More Confinement Drinks: Turn Up the Heat with Dang Shen Tea & Bee Teh

More Confinement Drinks: Turn Up the Heat with Dang Shen Tea & Bee Teh
(Image Credit: Whattocooktoday.com)

Here are more confinement drinks for you: Dang Shen Root Tea with black dates, ginger, longan, and goji berry as well as Rice and Ginger Bee Teh.

In the last confinement beverage story, only the “milder” version of teas were recommended. Although super nourishing in every way, they are not very heaty beverages but are suitable to be drunk during the pregnancy period up to the post pregnancy period.

Now it is time to turn up the heat.

This time, we use “poor man’s ginseng” called Dang Shen root together with ginger (hot stuff this!), black dates, longan as well as goji berries.

This formulation of herbs and known heaty fruits is to keep the body “warmed” to replenish the “heat/qi” lost during child birth ─ a very Yin event with blood loss and all.

As mentioned in the last “qi-tea” article, Traditional Chinese Medicine (TCM) is all about rebalancing an out-of-balance or “Yin” body after childbirth. TCM is all about the balance of Yin and Yang and the two should ideally be in equilibrium for overall health and disposition.

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Collage of Longan, Ginger, Chinese Black Dates: More Confinement Drinks: Turn Up the Heat with Dang Shen Tea & Bee Teh
Some need it ‘Hot’! (From Left) Longan, Ginger, Chinese Black Dates (Image Credit: Amazon.com Woodandessence and AtoZ Herb)

Qi or ch’i (as it is pronounced) is believed to be the vital force forming part of any living entity. Qi translates as “air” or “material energy”, “life force”, or “energy flow”. Qi is the central underlying principle in Chinese traditional medicine.

To ensure good qi, TCM classifies food into categories: Heaty (Yang/Male/Day), Cooling (Yin/Female/Night) and neutral (neither hot nor cold). Of course there are many levels of heatiness or coolness to each food.

Now some foods are higher up in the Hot/Yang section and Dang Shen, black dates, longan and ginger, will certainly turn up the heat level a bit more than just red dates and goji berries.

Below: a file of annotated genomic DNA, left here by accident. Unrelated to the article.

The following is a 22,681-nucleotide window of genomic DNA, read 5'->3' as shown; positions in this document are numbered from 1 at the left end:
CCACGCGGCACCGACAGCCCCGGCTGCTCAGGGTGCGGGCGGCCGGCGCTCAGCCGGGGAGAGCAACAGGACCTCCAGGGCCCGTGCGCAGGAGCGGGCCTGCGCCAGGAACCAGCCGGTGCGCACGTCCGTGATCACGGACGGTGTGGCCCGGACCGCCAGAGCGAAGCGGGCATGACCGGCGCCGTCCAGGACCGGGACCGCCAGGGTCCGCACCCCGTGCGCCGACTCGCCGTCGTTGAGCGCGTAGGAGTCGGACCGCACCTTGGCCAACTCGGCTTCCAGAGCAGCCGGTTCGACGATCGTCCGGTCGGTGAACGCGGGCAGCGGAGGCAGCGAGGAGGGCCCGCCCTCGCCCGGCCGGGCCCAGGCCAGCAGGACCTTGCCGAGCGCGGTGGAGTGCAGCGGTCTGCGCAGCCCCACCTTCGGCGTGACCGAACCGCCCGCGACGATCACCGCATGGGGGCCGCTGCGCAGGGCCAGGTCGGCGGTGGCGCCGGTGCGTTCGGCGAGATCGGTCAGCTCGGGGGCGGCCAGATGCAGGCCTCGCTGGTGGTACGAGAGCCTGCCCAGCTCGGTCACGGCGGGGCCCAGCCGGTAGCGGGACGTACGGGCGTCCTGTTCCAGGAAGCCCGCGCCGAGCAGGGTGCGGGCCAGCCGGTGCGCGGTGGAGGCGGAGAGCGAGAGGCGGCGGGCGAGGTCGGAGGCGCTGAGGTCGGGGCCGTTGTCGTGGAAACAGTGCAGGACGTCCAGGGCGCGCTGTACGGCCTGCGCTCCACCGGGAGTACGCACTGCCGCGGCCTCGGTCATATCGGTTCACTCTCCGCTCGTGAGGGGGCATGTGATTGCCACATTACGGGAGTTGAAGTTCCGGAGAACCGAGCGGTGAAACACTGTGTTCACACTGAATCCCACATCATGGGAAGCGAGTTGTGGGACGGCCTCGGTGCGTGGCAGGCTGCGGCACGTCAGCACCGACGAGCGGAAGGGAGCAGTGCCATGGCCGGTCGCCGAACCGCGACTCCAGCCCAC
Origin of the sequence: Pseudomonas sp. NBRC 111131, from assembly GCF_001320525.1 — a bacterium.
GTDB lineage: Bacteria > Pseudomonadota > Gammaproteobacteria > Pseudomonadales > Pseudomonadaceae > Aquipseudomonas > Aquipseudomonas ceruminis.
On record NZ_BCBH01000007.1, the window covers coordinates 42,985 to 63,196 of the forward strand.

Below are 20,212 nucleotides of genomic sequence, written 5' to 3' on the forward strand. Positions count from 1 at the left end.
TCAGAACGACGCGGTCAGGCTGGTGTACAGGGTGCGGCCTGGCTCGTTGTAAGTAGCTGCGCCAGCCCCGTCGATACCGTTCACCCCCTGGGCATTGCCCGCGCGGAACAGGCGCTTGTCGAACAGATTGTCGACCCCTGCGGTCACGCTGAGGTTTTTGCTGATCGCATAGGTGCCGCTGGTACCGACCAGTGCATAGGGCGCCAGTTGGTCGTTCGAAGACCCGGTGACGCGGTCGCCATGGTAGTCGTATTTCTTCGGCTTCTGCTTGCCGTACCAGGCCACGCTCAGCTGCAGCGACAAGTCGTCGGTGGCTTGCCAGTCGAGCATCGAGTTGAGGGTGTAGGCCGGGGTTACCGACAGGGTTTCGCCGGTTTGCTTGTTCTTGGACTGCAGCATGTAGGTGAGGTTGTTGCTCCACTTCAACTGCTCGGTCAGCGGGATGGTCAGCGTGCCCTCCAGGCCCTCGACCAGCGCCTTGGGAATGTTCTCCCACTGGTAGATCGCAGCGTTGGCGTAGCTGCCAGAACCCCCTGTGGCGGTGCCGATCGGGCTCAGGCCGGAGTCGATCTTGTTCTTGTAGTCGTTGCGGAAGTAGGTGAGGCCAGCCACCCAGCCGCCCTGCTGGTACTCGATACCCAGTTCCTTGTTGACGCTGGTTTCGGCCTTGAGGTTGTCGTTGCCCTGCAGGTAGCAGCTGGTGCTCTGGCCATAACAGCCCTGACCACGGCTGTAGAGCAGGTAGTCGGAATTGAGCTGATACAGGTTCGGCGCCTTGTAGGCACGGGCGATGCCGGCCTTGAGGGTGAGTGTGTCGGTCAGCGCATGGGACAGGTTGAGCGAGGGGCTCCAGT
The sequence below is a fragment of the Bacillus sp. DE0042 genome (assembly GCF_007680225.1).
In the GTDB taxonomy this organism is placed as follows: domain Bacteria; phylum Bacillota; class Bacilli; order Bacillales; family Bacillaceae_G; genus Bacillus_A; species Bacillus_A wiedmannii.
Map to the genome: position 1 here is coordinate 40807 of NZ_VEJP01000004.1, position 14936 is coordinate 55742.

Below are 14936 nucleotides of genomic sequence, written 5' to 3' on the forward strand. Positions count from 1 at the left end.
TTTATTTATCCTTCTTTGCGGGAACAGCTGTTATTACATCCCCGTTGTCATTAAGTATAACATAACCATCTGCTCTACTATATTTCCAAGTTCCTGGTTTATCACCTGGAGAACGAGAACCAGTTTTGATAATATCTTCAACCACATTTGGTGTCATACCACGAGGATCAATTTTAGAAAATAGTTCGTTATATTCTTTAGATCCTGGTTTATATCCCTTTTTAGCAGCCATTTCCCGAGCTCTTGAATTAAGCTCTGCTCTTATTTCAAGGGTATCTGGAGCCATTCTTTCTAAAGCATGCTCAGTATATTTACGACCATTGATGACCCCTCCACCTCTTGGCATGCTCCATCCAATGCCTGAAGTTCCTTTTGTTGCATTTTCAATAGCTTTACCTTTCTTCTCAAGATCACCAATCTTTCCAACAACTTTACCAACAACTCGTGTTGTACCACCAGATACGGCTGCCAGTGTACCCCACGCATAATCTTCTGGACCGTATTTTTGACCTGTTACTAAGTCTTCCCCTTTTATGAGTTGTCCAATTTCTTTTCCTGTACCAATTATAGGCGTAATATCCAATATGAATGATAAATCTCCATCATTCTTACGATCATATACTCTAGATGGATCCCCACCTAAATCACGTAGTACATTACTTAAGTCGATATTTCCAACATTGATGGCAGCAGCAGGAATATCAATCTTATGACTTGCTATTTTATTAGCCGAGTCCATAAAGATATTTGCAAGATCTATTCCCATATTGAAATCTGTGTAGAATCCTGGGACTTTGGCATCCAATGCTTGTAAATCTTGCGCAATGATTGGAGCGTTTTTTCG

Here are two simple recipes to make confinement tea to restore your qi and rebalance your system. Both recipes are from Whattocooktoday.com.

Here are two more simple by effective recipes to make confinement drinks to turn up the heat so as to restore your qi and rebalance your system. Both recipes are from Whattocooktoday.com.


Dang Shen Tea (with black dates, ginger, longan, goji berry)

Dang Shen Tea. More Confinement Drinks: Turn Up the Heat with Dang Shen Tea & Bee Teh
Recipe and Image Credit: Whattocooktoday.com)

Nourishing Dang Shen Tea is suitable for women who are doing confinement or for normal weekly consumption.

For confinement, you can drink it daily and even replace the tea with your normal water intake. For nourishing purposes, you should have one cup just once or twice a week as it is considered quite heaty.

Dang Shen, the main ingredient in this tea, is a herb that is explained in further detail is below.

As for the ginger, only use fresh ginger. Ginger adds the nice soothing aroma. Dried longan is the dried version of fresh longan or Dragon’s Eye. Longan is considered “heaty” in TCM. That is why one is not encouraged to eat it during pregnancy as it can heat the body anad baby up too much. However, during confinement, it is perfect for heating purposes. It nourishes heart and spleen and helps to replenish blood, and improve sleep quality. Dried longan is sweet in nature too and adds a nice sweetness to this tea.